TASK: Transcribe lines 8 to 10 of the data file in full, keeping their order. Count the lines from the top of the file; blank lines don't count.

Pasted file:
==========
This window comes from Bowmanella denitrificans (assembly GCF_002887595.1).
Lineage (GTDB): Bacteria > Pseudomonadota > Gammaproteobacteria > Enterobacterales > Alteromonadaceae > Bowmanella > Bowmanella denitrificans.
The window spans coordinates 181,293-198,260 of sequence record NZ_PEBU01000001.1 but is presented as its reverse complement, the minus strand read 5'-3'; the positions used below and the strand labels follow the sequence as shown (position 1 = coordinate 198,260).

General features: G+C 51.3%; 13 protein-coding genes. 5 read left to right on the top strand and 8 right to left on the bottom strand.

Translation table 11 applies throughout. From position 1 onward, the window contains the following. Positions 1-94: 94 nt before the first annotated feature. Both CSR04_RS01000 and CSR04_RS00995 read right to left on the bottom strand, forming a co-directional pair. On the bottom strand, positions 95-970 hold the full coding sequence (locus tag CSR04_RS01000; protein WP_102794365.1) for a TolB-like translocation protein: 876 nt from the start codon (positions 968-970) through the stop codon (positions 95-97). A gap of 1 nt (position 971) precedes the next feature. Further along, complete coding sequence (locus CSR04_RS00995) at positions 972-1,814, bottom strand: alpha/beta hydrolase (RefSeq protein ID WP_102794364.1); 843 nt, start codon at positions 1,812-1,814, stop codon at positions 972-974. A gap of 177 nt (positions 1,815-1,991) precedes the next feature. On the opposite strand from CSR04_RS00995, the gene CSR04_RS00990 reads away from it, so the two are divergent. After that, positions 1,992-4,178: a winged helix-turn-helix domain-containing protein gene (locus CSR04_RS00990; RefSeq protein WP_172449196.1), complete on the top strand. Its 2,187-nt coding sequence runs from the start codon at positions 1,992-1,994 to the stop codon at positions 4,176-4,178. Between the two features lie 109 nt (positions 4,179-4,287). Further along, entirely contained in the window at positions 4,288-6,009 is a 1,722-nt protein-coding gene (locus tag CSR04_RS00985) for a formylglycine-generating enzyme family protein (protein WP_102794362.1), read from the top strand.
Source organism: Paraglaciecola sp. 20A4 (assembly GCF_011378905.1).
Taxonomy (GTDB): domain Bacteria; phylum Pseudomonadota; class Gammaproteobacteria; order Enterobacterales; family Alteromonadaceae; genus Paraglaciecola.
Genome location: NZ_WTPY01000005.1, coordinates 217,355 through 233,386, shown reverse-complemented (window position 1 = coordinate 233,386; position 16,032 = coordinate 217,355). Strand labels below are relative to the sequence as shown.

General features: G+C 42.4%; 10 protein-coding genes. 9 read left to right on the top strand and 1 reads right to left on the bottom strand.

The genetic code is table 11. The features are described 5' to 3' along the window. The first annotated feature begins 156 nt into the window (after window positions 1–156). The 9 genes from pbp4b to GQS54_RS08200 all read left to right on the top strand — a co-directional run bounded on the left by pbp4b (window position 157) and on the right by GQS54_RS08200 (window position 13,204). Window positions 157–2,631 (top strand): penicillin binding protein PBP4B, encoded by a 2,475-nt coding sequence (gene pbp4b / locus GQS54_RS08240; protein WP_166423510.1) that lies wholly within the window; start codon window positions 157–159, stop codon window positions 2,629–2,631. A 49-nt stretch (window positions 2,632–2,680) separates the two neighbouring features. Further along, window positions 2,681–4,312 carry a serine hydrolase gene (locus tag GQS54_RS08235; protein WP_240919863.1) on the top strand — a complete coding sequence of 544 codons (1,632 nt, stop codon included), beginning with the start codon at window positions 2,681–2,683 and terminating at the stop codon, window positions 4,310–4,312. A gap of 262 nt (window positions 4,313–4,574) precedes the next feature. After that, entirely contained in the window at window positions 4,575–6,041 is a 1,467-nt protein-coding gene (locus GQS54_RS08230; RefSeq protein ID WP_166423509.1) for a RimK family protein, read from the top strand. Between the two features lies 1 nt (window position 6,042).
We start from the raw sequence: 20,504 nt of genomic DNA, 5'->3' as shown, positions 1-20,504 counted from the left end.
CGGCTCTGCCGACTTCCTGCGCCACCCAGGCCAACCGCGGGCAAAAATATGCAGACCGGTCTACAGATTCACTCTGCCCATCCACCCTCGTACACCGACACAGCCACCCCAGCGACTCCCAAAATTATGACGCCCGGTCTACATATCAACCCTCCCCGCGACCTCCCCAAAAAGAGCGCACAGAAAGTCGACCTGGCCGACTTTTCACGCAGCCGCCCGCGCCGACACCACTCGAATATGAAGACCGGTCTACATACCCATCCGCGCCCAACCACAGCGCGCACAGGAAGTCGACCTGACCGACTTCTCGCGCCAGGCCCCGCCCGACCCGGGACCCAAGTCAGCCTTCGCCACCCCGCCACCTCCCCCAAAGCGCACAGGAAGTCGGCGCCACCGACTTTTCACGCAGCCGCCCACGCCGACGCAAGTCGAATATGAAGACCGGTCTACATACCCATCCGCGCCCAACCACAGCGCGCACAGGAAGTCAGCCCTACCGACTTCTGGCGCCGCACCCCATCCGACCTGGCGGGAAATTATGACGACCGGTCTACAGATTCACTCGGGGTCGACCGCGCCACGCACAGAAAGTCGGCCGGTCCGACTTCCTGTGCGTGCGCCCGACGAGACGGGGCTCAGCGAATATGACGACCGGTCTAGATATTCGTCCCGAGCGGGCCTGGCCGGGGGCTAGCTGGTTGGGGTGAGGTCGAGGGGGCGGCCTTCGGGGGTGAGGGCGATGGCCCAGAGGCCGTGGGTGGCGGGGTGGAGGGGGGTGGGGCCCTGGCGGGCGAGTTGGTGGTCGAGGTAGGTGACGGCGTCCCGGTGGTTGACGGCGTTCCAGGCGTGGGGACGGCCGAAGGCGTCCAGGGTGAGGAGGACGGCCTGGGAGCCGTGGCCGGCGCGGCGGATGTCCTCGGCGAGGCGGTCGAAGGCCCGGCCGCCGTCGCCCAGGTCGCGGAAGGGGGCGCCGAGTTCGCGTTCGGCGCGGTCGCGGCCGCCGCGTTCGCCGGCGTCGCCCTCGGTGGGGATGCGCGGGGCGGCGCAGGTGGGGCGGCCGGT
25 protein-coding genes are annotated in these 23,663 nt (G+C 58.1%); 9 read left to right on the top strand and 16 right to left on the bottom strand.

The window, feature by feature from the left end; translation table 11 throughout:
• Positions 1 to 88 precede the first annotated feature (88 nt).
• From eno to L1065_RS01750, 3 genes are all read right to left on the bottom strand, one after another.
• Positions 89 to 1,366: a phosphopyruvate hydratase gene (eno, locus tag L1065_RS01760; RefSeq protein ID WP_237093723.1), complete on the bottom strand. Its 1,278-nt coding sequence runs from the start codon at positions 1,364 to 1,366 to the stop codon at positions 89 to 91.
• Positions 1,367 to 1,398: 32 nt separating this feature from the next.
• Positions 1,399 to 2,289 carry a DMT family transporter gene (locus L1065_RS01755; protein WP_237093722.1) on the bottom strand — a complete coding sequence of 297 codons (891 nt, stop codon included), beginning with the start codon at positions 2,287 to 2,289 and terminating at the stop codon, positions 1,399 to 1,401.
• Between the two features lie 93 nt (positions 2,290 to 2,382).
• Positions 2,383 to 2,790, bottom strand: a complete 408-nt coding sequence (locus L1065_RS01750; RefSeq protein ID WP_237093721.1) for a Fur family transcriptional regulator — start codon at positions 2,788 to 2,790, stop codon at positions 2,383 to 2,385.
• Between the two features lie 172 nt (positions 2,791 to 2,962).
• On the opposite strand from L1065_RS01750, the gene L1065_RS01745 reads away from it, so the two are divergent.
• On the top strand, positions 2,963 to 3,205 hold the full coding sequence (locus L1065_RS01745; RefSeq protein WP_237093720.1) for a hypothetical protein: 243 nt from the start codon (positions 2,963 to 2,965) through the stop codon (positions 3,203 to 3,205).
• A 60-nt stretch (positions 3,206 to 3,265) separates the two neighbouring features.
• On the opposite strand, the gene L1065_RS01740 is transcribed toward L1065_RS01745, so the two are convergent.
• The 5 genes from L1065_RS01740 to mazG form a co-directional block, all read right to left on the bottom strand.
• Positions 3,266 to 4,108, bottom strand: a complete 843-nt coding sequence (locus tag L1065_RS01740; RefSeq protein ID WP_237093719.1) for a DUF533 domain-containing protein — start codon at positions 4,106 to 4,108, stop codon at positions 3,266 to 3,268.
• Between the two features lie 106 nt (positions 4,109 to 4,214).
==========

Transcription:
Genome location: NZ_WTPY01000005.1, coordinates 217,355 through 233,386, shown reverse-complemented (window position 1 = coordinate 233,386; position 16,032 = coordinate 217,355). Strand labels below are relative to the sequence as shown.

General features: G+C 42.4%; 10 protein-coding genes. 9 read left to right on the top strand and 1 reads right to left on the bottom strand.

The genetic code is table 11. The features are described 5' to 3' along the window. The first annotated feature begins 156 nt into the window (after window positions 1–156). The 9 genes from pbp4b to GQS54_RS08200 all read left to right on the top strand — a co-directional run bounded on the left by pbp4b (window position 157) and on the right by GQS54_RS08200 (window position 13,204). Window positions 157–2,631 (top strand): penicillin binding protein PBP4B, encoded by a 2,475-nt coding sequence (gene pbp4b / locus GQS54_RS08240; protein WP_166423510.1) that lies wholly within the window; start codon window positions 157–159, stop codon window positions 2,629–2,631. A 49-nt stretch (window positions 2,632–2,680) separates the two neighbouring features. Further along, window positions 2,681–4,312 carry a serine hydrolase gene (locus tag GQS54_RS08235; protein WP_240919863.1) on the top strand — a complete coding sequence of 544 codons (1,632 nt, stop codon included), beginning with the start codon at window positions 2,681–2,683 and terminating at the stop codon, window positions 4,310–4,312. A gap of 262 nt (window positions 4,313–4,574) precedes the next feature. After that, entirely contained in the window at window positions 4,575–6,041 is a 1,467-nt protein-coding gene (locus GQS54_RS08230; RefSeq protein ID WP_166423509.1) for a RimK family protein, read from the top strand. Between the two features lies 1 nt (window position 6,042).